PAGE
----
Conney M. Kimbo

The Black Cultural Center is named in honor of Conney M. Kimbo, an American educator and leader in multicultural affairs and black culture. Kimbo had a long and distinguished academic career, including serving as Dean of Student Affairs at Grinnell from 1970 to 1973. Prior to coming to the college he wasDean of Student Affairs at the University of Missouri-St. Louis  and Vice-President for Student Affairs at the University of Pittsburgh.

A veteran of the U.S. Army, Kimbo received his B.A. degree in English and physical education and M.A. degree in health education from Indiana University. He earned a doctorate in educational administration from the University of Iowa.

A private collector of art and active patron of the arts, Dean Kimbo was an acknowledged expert on African art and the work of American black artists. As a tribute to Kimbo's contributions to black culture, the University of Pittsburgh held a juried exhibition of the work of Pittsburgh black artists in 1989.

Kimbo's contributions to the fostering of the multicultural community at the University of Pittsburgh earned him a posthumous University of Pittsburgh Award for Affirmative Action. His work in the wider community was recognized by the granting of the Peoplehood Award to him by the Pittsburgh Chapter of the National Conference of Christians and Jews. Kimbo died in Pittsburgh on April 13, 1989, at the age of 56.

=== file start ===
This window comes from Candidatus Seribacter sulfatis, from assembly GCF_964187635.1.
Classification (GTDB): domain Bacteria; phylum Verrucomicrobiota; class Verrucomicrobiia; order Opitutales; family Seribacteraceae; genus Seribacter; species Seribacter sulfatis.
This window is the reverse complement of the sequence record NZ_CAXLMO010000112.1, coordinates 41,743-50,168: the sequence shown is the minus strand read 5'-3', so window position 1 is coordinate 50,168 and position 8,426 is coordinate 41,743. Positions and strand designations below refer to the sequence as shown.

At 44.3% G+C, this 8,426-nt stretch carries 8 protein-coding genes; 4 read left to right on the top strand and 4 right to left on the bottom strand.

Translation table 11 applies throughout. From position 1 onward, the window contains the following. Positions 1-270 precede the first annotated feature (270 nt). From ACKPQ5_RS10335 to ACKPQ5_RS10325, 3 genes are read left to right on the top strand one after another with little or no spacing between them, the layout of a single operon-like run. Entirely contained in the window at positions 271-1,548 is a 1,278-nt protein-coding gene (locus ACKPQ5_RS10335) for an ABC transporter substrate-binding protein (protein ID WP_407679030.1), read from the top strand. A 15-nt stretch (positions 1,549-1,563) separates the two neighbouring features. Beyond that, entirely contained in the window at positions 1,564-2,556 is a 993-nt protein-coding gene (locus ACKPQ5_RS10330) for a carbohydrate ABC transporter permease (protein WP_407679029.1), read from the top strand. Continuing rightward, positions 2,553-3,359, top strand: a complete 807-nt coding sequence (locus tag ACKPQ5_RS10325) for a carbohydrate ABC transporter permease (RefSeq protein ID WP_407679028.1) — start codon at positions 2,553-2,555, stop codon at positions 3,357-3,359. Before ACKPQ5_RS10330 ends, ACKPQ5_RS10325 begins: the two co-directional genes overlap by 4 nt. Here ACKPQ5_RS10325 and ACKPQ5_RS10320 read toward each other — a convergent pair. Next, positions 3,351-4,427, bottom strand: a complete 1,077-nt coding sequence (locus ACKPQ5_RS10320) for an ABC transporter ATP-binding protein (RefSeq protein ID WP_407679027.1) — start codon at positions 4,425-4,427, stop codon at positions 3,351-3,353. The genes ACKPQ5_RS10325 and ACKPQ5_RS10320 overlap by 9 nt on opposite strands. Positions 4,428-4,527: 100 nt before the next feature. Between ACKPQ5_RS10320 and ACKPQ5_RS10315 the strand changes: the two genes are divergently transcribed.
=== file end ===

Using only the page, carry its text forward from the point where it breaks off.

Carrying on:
History of the Black Cultural Center

The Black Cultural Center (BCC) has played a significant role in Grinnell's rich and complex history. During the tumultuous years of the late 1960s and early 1970s, Grinnell's black students were inspired and empowered by the social movements taking place throughout the United States. Concerned Black Students, an organization founded in 1967, asked that a black student center be built to celebrate and preserve black culture and history for the Grinnell community. Their request was honored in 1969 by the Board of Trustees.

The BCC is a testament to the dedication to social change and civil rights of Grinnell's black students through the decades. It includes a growing library of black culture and history and is the site of art displays, seminars, and discussion groups. The BCC collaborates with academic departments and other student organizations to educate the campus on issues of diversity and multiculturalism.

The center is overseen by two students who live in the house, help plan events, and are responsible for the maintenance of its artifacts and library. Karen Wooldridge and Pat Baird were the original caretakers of the house and the tradition continues today with Kwame Nti-Addae and Joseph Nelson. "The House," as it is affectionately called by members of the Grinnell community, continues to play an important role in the lives of Grinnell students.